AdĂ¨le Haenel in “Portrait of a Lady on Fire.”
Portrait of a Lady on Fire
Celine Sciammaâ€™s â€śPortrait of a Lady on Fireâ€ť was touted for the Palme dâ€™Or. In the end, it walked away with the prize for Best Screenplay. A genuinely odd decision by the jury, who also raised eyebrows in awarding the Dardenne brothers Best Director for their divisive â€śYoung Ahmed,â€ť still Sciammaâ€™s period drama sent the critics into rhapsodies of praise.
In 18th century France, artist Marianne (NoĂ©mie Merlant) is hired by an aristocrat (Valerie Golino) to paint the portrait of her daughter, HĂ©loĂŻse (AdĂ¨le Haenel). While its tale of forbidden love isnâ€™t particularly new, Sciammaâ€™s stunning formalism and Haenelâ€™s riveting performance make â€śPortrait of a Lady on Fireâ€ť an absolute knockout.
Atlantique is the debut film by Mati Diop.
Sylvester Stallone handed Mati Diop the â€śGrand Prixâ€ť at the closing ceremony. While much was made of the fact Diop is the first black female director to win the award in Cannes history, she won because she made a masterwork at the first time of asking. â€śAtlantiquesâ€ť is a powerhouse debut.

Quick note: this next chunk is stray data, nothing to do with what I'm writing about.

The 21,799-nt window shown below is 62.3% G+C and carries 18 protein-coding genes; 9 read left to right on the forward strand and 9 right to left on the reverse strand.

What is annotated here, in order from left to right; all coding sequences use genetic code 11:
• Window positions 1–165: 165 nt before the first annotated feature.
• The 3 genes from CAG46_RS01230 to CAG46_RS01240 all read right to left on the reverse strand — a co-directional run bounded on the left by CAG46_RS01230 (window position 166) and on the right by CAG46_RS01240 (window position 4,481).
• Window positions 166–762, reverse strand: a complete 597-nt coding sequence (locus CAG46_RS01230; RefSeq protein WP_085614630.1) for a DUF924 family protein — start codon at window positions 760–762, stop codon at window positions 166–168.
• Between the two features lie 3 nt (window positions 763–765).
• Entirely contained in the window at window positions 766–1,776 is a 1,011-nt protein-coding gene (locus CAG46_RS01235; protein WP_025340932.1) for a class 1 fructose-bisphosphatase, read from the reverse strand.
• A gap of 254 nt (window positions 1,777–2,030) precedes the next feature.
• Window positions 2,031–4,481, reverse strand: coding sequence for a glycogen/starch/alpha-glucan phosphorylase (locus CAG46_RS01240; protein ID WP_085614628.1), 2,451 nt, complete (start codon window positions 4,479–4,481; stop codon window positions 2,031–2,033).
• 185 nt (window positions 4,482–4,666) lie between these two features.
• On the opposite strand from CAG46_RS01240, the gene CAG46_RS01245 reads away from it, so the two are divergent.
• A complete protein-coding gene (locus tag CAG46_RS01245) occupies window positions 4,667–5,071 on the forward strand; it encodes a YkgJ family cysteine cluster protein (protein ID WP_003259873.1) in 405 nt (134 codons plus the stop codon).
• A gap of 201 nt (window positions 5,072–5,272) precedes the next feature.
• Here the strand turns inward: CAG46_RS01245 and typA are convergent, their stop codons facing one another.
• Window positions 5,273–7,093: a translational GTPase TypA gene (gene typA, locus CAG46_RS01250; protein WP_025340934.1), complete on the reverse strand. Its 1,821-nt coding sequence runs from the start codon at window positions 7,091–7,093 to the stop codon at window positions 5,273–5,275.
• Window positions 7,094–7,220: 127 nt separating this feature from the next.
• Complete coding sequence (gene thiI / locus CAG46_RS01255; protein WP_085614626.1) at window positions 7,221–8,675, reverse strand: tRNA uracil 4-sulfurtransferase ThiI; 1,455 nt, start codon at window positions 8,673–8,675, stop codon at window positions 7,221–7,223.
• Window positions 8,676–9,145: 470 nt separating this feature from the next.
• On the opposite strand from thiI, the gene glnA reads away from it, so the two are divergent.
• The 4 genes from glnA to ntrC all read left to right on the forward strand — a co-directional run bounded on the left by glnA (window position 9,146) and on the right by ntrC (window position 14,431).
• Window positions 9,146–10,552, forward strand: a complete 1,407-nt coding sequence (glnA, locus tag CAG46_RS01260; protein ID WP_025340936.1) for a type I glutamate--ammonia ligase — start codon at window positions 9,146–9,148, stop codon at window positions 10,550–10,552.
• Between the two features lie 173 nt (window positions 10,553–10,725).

Inspired by her own 2009 short film, which tackles the subject of young African men drowning at sea as they attempt to make it to Europe, Diopâ€™s merging of social realism and magical realism produced fine results. Netflix has purchased worldwide distribution rights.
“Parasite” is Bong Joon-Ho’s latest laser-sharp social satire.
This yearâ€™s Palme dâ€™Or winner and Bong Joon-Hoâ€™s masterpiece. â€śParasiteâ€ť is a tale of the haves and have nots set in Seoul, South Korea, but its appeal and thematic preoccupations are universal.
A poor family existing on the breadline ingeniously insinuate themselves into the life of a rich businessman, his wife and two children. Masterfully crafted, brilliantly written and gripping like the best psycho-thrillers, â€śParasiteâ€ť is a dazzling and hugely entertaining story about aspirational lifestyles, class conflict and material envy.